Apparently the plaintiff's car had an unshielded gas line in the driver's compartment, but no one had inspected it on NASCAR's behalf, and the plaintiff was permitted to enter a race which he won. After the final flag had dropped, the plaintiff's car burst into flames and he was seriously burned. He instituted action against several defendants including NASCAR, Old Bridge Stadium, Inc., a New Jersey corporation which owned the stadium where the race was held, and Walter Lawson who was employed at the premises as an inspector. The defendants' answer set forth various matters including separate defenses based on the pertinent provisions of the Release and the Benefit Plan Registration. At the suggestion of the trial court, the parties submitted their pleadings, along with briefs and depositions, for an appropriate pretrial ruling which was followed by the court's opinion declaring the invalidity of the releasing provisions in the documents signed by the plaintiff. All other questions were

[48 NJ Page 542]

reserved for trial (87 N.J. Super., at p. 446), and the only issue which fairly calls for present consideration is the soundness of the holding that the releasing provisions were against the public policy of our State and were therefore ineffective.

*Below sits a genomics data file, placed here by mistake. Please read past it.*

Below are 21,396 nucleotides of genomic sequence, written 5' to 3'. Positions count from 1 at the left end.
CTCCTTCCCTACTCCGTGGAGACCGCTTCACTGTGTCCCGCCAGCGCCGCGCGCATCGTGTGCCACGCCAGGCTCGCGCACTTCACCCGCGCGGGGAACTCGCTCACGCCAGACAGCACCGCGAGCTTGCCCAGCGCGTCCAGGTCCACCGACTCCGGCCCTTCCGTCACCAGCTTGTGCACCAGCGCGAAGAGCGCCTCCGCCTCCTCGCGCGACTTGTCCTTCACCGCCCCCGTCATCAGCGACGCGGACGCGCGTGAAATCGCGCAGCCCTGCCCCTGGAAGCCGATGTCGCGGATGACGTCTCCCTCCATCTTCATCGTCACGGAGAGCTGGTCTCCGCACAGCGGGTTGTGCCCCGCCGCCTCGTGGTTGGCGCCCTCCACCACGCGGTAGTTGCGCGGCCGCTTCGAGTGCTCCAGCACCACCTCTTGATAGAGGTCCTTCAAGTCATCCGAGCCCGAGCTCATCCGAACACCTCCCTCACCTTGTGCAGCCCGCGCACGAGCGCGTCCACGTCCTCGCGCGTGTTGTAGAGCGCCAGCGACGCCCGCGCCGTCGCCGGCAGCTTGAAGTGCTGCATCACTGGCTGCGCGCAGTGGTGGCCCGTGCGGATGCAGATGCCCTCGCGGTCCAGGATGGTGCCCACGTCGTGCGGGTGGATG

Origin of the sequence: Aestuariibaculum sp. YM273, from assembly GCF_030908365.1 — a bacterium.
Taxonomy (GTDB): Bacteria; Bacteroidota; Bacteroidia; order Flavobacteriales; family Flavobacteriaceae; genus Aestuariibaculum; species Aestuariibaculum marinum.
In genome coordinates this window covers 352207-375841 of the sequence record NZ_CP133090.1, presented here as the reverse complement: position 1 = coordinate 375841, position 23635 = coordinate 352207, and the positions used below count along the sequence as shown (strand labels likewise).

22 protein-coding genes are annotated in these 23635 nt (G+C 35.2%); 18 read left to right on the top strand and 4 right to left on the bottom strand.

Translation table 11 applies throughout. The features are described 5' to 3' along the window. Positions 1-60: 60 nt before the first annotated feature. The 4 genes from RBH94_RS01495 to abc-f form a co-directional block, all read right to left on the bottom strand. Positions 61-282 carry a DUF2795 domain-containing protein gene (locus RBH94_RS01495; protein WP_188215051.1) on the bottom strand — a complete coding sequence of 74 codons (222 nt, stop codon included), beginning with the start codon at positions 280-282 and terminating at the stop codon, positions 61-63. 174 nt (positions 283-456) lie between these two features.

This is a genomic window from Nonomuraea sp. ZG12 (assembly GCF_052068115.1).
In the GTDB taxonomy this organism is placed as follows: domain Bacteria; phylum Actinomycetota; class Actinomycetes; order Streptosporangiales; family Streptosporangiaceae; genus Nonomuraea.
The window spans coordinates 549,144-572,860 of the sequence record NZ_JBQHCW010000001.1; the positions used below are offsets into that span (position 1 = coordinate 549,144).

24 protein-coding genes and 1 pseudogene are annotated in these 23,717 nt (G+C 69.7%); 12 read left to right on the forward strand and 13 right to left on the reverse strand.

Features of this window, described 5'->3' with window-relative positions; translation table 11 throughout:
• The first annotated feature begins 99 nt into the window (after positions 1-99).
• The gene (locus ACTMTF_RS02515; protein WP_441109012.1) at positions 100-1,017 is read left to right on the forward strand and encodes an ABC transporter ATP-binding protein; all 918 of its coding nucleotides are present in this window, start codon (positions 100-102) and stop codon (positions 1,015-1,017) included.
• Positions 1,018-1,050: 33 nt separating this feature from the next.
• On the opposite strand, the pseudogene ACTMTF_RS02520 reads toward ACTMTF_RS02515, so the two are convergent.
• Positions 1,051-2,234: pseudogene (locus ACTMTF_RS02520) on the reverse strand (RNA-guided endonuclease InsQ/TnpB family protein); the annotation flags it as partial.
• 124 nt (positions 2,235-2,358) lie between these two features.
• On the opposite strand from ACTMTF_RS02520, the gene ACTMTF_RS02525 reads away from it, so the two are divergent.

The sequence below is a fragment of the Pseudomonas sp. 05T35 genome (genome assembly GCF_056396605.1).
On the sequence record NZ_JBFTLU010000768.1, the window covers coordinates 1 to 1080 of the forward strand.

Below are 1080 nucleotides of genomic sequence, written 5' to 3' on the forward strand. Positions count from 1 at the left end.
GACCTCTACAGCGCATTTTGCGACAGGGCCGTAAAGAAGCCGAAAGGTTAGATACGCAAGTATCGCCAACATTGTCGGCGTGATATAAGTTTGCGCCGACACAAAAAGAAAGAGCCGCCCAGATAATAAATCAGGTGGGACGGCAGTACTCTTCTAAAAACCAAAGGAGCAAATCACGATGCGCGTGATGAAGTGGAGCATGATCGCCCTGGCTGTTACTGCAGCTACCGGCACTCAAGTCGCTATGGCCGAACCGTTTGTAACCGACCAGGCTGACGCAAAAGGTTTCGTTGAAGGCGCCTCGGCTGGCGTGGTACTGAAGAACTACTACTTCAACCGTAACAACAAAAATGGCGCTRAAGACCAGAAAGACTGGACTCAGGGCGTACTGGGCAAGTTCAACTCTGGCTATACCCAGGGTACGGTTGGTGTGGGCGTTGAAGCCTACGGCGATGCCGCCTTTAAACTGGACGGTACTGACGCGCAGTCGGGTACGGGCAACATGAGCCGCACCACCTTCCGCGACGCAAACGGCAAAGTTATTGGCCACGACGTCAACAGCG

In several of our sister states, releases by stock car drivers have been sustained. See French v. Special Services, Inc., 107 Ohio App. 435, 159 N.E. 2 d 785 (Ct. App. 1958); Corpus Christi Speedway v. Morton, 279 S.W. 2 d 903 (Texas Civ. App. 1955); Theroux v. Kedenburg Racing Association, 50 Misc. 2 d 97, 269 N.Y.S. 2 d 789 (Sup. Ct. 1965); cf. Del Santo v. Bristol County Stadium, Inc., 273 F.2d 605 (1 Cir. 1960). But in those states there were no statutes or regulations evidencing public policy or official interest in this field of activity. So far as appears, stock car races in those jurisdictions are wholly ungoverned and parties are at liberty to enter into such private relations and arrangements as they choose. But in our State, the Legislature has taken an interest in the field and has expressed its policy by providing for licensing and for regulation designed for the safety of both participants and spectators. See N.J.S.A. 5:7-8 et seq.